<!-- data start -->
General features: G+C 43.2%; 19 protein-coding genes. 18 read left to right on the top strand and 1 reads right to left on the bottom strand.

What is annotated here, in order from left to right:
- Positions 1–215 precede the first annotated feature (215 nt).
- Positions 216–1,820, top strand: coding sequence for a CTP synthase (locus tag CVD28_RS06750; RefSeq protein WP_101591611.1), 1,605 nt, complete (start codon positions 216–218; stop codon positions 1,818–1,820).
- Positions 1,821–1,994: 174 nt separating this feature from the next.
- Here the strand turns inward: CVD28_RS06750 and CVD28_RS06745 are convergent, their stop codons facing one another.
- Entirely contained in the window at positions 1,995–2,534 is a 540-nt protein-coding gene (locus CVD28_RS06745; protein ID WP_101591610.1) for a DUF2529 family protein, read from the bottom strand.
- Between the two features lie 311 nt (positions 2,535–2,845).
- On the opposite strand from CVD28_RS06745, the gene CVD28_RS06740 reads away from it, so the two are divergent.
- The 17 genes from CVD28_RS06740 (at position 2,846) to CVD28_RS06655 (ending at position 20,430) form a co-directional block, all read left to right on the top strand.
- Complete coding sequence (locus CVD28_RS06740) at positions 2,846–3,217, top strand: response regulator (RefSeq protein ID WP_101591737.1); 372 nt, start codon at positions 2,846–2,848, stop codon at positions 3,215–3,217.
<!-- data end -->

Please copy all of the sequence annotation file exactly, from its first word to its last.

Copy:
General features: G+C 43.2%; 19 protein-coding genes. 18 read left to right on the top strand and 1 reads right to left on the bottom strand.

What is annotated here, in order from left to right:
- Positions 1–215 precede the first annotated feature (215 nt).
- Positions 216–1,820, top strand: coding sequence for a CTP synthase (locus tag CVD28_RS06750; RefSeq protein WP_101591611.1), 1,605 nt, complete (start codon positions 216–218; stop codon positions 1,818–1,820).
- Positions 1,821–1,994: 174 nt separating this feature from the next.
- Here the strand turns inward: CVD28_RS06750 and CVD28_RS06745 are convergent, their stop codons facing one another.
- Entirely contained in the window at positions 1,995–2,534 is a 540-nt protein-coding gene (locus CVD28_RS06745; protein ID WP_101591610.1) for a DUF2529 family protein, read from the bottom strand.
- Between the two features lie 311 nt (positions 2,535–2,845).
- On the opposite strand from CVD28_RS06745, the gene CVD28_RS06740 reads away from it, so the two are divergent.
- The 17 genes from CVD28_RS06740 (at position 2,846) to CVD28_RS06655 (ending at position 20,430) form a co-directional block, all read left to right on the top strand.
- Complete coding sequence (locus CVD28_RS06740) at positions 2,846–3,217, top strand: response regulator (RefSeq protein ID WP_101591737.1); 372 nt, start codon at positions 2,846–2,848, stop codon at positions 3,215–3,217.